Institute of Good Manufacturing Practices India®

(An Autonomous Body Recognized by Ministry of Commerce & Industry, Government of India)

Regular screening and Pap smear tests hold promise in reducing mortality in cervical cancer cases

Oncologists advocate for regular screening, including clinical examination and Pap smear tests, to reduce cervical cancer mortality through early detection.

Survival rates heavily depend on the cancer stage, ranging from 7.4% for advanced cases to 73.2% for localized disease.

Cervical cancer ranks as India's second most common cancer among women, comprising 18.3% of new cases in 2020, with an estimated 1 in 53 women affected in their lifetime.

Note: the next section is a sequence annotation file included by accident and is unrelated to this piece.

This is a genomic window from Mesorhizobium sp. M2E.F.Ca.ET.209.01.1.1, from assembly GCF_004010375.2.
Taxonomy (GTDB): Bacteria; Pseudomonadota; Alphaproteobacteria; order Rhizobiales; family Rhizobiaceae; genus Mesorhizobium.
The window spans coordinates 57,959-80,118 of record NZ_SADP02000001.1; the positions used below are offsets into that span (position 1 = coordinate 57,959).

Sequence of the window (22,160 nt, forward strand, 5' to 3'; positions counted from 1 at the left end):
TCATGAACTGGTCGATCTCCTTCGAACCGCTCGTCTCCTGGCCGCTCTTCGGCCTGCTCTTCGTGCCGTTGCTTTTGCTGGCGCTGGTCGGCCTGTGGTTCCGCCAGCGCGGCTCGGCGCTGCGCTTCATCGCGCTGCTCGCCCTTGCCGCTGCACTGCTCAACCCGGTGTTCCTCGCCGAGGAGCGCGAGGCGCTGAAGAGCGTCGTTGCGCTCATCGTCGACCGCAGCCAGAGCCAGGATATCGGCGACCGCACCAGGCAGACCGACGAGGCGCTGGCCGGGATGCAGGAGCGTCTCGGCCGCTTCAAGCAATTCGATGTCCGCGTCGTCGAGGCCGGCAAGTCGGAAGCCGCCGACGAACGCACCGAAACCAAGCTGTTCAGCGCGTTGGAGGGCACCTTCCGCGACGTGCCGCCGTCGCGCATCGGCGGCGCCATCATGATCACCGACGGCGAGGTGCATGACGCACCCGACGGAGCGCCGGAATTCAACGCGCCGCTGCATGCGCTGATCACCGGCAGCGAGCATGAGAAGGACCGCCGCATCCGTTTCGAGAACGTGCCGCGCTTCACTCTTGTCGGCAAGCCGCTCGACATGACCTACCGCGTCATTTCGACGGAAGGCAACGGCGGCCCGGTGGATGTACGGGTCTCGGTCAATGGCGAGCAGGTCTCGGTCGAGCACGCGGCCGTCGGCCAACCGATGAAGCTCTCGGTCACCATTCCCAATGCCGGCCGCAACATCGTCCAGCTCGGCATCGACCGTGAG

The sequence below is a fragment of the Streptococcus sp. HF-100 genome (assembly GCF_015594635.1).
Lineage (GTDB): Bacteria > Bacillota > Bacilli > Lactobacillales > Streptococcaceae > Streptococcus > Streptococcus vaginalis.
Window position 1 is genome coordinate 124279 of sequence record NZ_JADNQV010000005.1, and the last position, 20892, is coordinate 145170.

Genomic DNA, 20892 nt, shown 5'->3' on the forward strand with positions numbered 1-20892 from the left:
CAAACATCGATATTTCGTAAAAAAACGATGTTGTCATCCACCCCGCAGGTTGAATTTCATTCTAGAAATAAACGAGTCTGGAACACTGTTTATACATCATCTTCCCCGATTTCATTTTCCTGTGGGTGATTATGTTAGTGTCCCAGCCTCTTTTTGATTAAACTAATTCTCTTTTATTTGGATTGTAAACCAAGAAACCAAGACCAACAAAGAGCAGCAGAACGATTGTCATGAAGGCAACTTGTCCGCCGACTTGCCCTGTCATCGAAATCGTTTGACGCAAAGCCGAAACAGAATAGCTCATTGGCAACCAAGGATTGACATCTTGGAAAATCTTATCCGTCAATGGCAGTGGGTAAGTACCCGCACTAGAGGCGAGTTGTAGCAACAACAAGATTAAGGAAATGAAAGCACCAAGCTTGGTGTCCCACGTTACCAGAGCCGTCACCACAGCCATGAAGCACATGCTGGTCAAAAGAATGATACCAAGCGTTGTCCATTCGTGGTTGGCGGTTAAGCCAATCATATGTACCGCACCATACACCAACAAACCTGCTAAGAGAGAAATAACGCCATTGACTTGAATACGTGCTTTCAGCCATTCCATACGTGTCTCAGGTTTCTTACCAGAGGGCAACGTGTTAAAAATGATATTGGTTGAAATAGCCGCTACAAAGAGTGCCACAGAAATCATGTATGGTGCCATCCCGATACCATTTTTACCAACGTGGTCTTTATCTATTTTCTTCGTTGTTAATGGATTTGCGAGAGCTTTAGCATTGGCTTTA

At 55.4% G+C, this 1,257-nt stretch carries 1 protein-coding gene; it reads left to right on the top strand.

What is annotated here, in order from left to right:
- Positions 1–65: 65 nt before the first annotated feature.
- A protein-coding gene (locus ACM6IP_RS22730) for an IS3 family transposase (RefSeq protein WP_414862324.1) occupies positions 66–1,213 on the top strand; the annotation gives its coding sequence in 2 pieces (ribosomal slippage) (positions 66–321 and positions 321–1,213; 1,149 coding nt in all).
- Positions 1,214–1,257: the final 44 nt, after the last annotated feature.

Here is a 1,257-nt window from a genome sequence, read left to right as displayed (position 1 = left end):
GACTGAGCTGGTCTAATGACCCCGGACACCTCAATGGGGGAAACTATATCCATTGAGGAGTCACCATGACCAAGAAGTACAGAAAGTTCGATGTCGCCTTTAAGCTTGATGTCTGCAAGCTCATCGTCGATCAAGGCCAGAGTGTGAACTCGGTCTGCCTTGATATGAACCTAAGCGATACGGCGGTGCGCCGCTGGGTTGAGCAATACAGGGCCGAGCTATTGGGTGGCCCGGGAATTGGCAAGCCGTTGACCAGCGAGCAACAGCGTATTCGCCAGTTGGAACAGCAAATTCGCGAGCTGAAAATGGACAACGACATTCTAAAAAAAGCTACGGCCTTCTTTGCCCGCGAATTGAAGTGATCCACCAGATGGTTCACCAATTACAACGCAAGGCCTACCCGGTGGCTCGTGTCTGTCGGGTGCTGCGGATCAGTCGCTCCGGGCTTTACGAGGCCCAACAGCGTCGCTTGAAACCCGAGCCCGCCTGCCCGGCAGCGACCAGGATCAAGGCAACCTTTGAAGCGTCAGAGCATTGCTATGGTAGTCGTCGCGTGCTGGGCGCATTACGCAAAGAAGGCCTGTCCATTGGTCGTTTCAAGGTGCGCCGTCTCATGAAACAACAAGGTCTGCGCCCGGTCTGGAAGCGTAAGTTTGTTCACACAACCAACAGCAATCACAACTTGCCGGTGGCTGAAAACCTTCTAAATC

Radiation therapy, often combined with chemotherapy, is the primary treatment for locally advanced cases, with brachytherapy delivering targeted radiation. Surgery is preferred for younger patients due to potential long-term radiation effects.

Technological advancements like IMRT and IGRT improve treatment precision and outcomes.

Chemotherapy, especially with Cisplatin, enhances treatment effectiveness in advanced cases.

Immunotherapy holds promise for metastatic cancer but its role in locally advanced cases is uncertain, primarily due to affordability concerns, with sessions costing Rs. 1.5 to 4.5 lakhs on average.